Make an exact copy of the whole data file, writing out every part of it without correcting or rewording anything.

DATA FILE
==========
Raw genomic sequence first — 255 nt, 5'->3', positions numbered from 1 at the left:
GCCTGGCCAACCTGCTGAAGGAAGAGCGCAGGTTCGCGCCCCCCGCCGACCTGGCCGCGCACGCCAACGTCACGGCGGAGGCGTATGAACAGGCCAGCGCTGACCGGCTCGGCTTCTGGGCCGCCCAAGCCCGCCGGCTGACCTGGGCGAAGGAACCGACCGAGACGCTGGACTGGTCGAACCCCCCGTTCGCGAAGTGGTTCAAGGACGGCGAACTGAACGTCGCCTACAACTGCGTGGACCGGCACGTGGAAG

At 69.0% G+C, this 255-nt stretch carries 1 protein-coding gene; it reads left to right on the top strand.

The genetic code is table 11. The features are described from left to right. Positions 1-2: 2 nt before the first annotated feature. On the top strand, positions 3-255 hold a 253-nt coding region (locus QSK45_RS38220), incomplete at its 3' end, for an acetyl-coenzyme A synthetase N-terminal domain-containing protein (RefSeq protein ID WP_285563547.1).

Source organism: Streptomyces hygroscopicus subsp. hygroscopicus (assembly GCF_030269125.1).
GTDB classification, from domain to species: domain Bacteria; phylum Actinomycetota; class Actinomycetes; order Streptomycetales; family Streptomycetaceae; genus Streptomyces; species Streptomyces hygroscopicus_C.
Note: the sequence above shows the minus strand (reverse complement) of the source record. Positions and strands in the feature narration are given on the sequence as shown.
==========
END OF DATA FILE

Raw genomic sequence first — 255 nt, 5'->3', positions numbered from 1 at the left:
GCCTGGCCAACCTGCTGAAGGAAGAGCGCAGGTTCGCGCCCCCCGCCGACCTGGCCGCGCACGCCAACGTCACGGCGGAGGCGTATGAACAGGCCAGCGCTGACCGGCTCGGCTTCTGGGCCGCCCAAGCCCGCCGGCTGACCTGGGCGAAGGAACCGACCGAGACGCTGGACTGGTCGAACCCCCCGTTCGCGAAGTGGTTCAAGGACGGCGAACTGAACGTCGCCTACAACTGCGTGGACCGGCACGTGGAAG

At 69.0% G+C, this 255-nt stretch carries 1 protein-coding gene; it reads left to right on the top strand.

The genetic code is table 11. The features are described from left to right. Positions 1-2: 2 nt before the first annotated feature. On the top strand, positions 3-255 hold a 253-nt coding region (locus QSK45_RS38220), incomplete at its 3' end, for an acetyl-coenzyme A synthetase N-terminal domain-containing protein (RefSeq protein ID WP_285563547.1).

Source organism: Streptomyces hygroscopicus subsp. hygroscopicus (assembly GCF_030269125.1).
GTDB classification, from domain to species: domain Bacteria; phylum Actinomycetota; class Actinomycetes; order Streptomycetales; family Streptomycetaceae; genus Streptomyces; species Streptomyces hygroscopicus_C.
Note: the sequence above shows the minus strand (reverse complement) of the source record. Positions and strands in the feature narration are given on the sequence as shown.